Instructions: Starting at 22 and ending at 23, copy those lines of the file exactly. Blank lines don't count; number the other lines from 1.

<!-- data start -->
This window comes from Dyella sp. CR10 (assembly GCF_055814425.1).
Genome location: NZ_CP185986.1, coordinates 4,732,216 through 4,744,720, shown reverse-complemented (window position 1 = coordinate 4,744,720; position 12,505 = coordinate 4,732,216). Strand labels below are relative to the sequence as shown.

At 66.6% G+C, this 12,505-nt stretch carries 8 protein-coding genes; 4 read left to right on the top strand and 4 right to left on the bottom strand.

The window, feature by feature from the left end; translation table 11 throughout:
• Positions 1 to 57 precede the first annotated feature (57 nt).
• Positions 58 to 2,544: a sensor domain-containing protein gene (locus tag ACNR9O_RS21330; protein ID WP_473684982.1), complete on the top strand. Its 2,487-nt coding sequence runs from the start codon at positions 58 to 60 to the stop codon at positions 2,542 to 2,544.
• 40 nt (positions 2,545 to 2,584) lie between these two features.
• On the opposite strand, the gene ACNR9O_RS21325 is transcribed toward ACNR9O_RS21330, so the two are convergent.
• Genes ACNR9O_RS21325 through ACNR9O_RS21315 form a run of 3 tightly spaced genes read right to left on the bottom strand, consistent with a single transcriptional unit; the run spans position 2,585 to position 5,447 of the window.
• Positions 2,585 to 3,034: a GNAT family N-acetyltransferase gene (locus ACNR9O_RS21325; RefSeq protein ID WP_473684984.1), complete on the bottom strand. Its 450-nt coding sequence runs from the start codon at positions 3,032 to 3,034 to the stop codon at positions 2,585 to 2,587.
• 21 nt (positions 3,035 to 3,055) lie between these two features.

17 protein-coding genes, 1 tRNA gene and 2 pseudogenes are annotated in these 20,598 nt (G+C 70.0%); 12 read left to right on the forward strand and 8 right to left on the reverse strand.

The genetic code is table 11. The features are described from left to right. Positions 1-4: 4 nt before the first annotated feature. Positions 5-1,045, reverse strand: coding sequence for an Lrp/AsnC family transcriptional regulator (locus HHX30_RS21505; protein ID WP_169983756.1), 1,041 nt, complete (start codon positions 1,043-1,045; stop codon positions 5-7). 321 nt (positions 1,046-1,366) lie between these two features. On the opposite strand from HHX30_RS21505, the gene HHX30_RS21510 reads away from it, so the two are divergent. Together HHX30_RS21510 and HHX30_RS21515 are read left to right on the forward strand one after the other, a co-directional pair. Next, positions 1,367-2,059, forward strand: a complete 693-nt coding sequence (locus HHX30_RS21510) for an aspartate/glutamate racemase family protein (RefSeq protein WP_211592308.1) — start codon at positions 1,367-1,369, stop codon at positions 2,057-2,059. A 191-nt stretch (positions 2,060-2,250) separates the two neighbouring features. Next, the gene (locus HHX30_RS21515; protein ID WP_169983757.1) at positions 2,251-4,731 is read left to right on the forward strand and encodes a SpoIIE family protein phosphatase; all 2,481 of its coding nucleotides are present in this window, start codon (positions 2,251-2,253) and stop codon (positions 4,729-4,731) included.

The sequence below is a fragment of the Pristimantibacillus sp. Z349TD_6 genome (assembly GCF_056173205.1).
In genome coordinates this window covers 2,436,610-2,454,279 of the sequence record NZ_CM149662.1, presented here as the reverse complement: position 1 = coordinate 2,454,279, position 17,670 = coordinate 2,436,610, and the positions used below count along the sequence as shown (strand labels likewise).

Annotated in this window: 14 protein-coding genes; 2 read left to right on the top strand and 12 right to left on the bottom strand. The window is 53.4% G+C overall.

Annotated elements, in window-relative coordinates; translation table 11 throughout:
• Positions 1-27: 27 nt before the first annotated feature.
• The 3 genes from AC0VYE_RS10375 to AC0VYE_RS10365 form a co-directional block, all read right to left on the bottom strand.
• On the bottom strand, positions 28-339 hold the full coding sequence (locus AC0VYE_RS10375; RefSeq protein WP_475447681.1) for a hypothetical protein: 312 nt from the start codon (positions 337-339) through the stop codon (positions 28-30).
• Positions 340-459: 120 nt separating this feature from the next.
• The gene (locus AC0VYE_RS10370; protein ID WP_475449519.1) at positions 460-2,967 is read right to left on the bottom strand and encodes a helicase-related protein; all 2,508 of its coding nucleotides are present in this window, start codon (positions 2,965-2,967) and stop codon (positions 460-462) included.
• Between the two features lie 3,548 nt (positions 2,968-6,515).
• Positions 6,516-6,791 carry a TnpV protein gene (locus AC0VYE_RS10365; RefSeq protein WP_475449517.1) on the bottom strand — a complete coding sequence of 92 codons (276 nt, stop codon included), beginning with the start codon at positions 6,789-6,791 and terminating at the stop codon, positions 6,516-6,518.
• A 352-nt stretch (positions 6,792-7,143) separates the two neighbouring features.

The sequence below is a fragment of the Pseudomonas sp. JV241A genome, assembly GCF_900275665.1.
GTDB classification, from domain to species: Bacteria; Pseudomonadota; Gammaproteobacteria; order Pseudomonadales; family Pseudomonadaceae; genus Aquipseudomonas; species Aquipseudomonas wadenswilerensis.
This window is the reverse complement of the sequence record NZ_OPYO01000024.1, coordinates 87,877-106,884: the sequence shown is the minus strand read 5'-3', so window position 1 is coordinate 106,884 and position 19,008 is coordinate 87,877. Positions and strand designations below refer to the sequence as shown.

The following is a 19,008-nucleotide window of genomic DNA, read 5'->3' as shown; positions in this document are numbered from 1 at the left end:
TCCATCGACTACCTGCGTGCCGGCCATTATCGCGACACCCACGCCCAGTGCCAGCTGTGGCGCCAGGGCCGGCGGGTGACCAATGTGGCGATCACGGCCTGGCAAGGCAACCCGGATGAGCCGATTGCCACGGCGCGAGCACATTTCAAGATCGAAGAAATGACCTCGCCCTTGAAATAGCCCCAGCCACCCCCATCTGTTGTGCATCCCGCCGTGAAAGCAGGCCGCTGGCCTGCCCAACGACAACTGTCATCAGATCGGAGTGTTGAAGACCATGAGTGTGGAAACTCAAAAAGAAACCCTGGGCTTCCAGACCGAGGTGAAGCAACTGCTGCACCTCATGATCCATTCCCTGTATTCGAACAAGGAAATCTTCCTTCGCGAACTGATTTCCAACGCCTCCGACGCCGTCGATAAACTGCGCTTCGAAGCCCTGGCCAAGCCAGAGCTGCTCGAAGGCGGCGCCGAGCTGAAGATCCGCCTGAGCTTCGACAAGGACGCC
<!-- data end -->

• The gene (locus AC0VYE_RS10370; protein ID WP_475449519.1) at positions 460-2,967 is read right to left on the bottom strand and encodes a helicase-related protein; all 2,508 of its coding nucleotides are present in this window, start codon (positions 2,965-2,967) and stop codon (positions 460-462) included.
• Between the two features lie 3,548 nt (positions 2,968-6,515).